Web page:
#1 Billy Hamilton (SS)
Hamilton, 22, was shifted from shortstop, his natural position, to center field late in 2012 so the coming season will be key in his defensive development. He has all the skills necessary to develop into a plus fielder — above-average range, good arm and developing reads. The contact I spoke with said the defensive move had nothing to do with the organization’s feeling that Hamilton could not handle shortstop. “It’s more about what he can do, rather than what he can’t, with this move… He’s going to be one of the best [in center field].”
Hamilton split 2012 between high-A and double-A before finishing the year off in the Arizona Fall League. The contact I spoke with said Hamilton got off to a low start in double-A when he moved up and that might have been one of the best things for his development. It might be shocking to hear, but the talent evaluator said the struggles were “good to see,” adding that it often doesn’t help prospects when their first tastes of adversity come at the big league level. “It can really crush a guy,” he added. Hamilton should open 2013 in triple-A and his defensive development will dictate when he’s ready to contribute at the big league level.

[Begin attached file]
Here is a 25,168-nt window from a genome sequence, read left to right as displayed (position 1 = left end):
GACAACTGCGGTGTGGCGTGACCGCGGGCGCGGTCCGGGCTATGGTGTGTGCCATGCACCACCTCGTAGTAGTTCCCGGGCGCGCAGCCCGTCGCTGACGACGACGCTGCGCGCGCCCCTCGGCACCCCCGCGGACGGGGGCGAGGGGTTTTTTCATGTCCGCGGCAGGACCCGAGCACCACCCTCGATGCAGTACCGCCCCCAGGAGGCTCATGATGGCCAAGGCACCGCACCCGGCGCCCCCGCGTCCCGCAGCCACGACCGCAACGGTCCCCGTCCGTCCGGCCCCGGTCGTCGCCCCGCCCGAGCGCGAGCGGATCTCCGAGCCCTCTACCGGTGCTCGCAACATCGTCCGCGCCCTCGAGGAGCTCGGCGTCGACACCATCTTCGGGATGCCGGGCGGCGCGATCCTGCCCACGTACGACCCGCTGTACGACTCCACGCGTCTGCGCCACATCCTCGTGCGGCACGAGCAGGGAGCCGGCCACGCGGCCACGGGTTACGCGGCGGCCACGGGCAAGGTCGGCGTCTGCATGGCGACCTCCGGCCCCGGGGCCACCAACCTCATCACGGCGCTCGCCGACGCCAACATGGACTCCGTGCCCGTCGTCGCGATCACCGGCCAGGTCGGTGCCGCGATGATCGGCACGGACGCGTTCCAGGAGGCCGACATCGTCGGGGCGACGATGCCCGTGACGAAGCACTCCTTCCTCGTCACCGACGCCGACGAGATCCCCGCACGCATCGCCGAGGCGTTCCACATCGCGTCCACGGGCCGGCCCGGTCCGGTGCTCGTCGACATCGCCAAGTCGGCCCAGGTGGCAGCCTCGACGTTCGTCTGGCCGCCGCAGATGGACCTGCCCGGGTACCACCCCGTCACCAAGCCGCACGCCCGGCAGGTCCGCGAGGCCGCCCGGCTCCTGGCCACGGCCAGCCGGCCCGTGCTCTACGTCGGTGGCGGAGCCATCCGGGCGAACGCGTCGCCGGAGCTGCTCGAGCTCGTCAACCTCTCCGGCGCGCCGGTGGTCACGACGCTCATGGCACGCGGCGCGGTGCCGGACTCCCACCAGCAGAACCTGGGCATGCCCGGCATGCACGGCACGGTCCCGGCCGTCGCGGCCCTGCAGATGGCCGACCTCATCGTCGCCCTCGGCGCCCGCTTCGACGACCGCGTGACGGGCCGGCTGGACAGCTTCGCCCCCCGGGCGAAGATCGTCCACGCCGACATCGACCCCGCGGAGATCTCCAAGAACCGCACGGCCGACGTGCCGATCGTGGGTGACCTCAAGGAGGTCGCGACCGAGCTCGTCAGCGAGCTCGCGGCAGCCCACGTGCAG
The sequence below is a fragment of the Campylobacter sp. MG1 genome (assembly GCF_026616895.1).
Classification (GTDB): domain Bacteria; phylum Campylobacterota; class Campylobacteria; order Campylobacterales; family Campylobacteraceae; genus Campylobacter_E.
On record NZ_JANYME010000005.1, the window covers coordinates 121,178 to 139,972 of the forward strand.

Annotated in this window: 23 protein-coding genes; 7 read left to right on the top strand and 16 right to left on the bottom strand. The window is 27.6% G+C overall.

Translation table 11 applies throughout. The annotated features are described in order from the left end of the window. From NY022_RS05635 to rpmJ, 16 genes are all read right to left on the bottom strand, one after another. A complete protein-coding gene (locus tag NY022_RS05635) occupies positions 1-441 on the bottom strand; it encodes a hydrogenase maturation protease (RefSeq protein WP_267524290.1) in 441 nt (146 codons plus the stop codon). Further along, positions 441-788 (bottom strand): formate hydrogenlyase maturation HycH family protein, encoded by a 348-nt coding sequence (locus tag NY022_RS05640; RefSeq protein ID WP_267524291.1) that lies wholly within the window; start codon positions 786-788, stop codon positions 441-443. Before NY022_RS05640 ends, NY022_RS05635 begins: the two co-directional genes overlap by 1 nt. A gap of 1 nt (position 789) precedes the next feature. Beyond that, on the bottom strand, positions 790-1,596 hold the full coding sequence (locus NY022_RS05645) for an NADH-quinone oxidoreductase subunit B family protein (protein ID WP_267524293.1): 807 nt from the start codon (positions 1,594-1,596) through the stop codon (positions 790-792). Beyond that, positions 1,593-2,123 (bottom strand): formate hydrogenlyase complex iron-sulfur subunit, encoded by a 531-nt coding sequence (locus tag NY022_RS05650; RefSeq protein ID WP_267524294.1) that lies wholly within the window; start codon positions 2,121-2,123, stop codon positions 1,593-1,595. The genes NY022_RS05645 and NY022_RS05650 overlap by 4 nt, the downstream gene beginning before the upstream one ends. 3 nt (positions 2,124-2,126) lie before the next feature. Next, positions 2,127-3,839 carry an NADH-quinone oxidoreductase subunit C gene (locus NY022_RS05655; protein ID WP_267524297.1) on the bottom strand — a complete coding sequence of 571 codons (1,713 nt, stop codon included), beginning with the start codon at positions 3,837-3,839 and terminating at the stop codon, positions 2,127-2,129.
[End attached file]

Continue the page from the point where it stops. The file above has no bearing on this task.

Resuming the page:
A contact I spoke with told me that Stephenson “throws very easily and has good stuff. His delivery is good, he’s a good athlete, and he’s a very intelligent kid.” With that said, he added that the California native needs to use his secondary weapons more often now that he’s facing professional hitters, as opposed to prep opponents. “With an arm that good you can pretty much throw [the fastball] past any high school hitter.” Stephenson, who has an impressive pitching frame, should return to low-A ball and could see high-A ball by the second half of the season.
Signed as a college senior out of Rice University, Cingrani has been a huge steal. He reached the majors in his first full season in pro ball. Thanks to the rotation depth at the big league level, Cingrani will likely open 2013 in triple-A but he should receive a promotion before Daniel Corcino, who arguably has the higher ceiling. The southpaw has an outside shot at breaking camp in the big league bullpen as a versatile arm capable of acting as a spot starter.
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